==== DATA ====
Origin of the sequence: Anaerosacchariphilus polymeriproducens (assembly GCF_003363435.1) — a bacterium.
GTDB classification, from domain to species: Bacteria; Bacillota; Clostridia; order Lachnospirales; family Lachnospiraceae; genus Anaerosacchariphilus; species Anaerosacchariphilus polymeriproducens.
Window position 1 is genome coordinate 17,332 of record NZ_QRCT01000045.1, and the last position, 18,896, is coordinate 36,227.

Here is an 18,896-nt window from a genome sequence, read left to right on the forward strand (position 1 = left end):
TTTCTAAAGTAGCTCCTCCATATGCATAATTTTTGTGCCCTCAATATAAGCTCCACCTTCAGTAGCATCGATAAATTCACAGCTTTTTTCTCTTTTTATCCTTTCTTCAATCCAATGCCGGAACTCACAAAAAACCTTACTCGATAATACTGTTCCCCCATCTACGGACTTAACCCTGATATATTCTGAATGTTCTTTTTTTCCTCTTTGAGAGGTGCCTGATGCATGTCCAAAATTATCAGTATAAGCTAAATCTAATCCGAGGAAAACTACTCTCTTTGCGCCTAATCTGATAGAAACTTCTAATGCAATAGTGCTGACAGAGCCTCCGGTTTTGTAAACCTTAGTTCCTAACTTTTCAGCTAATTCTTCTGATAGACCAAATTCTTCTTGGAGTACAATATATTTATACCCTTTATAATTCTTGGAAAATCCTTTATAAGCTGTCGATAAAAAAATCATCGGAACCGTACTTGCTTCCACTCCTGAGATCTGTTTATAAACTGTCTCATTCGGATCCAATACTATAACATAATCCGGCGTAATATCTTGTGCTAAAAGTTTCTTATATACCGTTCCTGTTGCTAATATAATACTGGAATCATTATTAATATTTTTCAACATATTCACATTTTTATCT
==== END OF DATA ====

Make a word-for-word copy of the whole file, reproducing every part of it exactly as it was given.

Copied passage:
Origin of the sequence: Anaerosacchariphilus polymeriproducens (assembly GCF_003363435.1) — a bacterium.
GTDB classification, from domain to species: Bacteria; Bacillota; Clostridia; order Lachnospirales; family Lachnospiraceae; genus Anaerosacchariphilus; species Anaerosacchariphilus polymeriproducens.
Window position 1 is genome coordinate 17,332 of record NZ_QRCT01000045.1, and the last position, 18,896, is coordinate 36,227.

Here is an 18,896-nt window from a genome sequence, read left to right on the forward strand (position 1 = left end):
TTTCTAAAGTAGCTCCTCCATATGCATAATTTTTGTGCCCTCAATATAAGCTCCACCTTCAGTAGCATCGATAAATTCACAGCTTTTTTCTCTTTTTATCCTTTCTTCAATCCAATGCCGGAACTCACAAAAAACCTTACTCGATAATACTGTTCCCCCATCTACGGACTTAACCCTGATATATTCTGAATGTTCTTTTTTTCCTCTTTGAGAGGTGCCTGATGCATGTCCAAAATTATCAGTATAAGCTAAATCTAATCCGAGGAAAACTACTCTCTTTGCGCCTAATCTGATAGAAACTTCTAATGCAATAGTGCTGACAGAGCCTCCGGTTTTGTAAACCTTAGTTCCTAACTTTTCAGCTAATTCTTCTGATAGACCAAATTCTTCTTGGAGTACAATATATTTATACCCTTTATAATTCTTGGAAAATCCTTTATAAGCTGTCGATAAAAAAATCATCGGAACCGTACTTGCTTCCACTCCTGAGATCTGTTTATAAACTGTCTCATTCGGATCCAATACTATAACATAATCCGGCGTAATATCTTGTGCTAAAAGTTTCTTATATACCGTTCCTGTTGCTAATATAATACTGGAATCATTATTAATATTTTTCAACATATTCACATTTTTATCT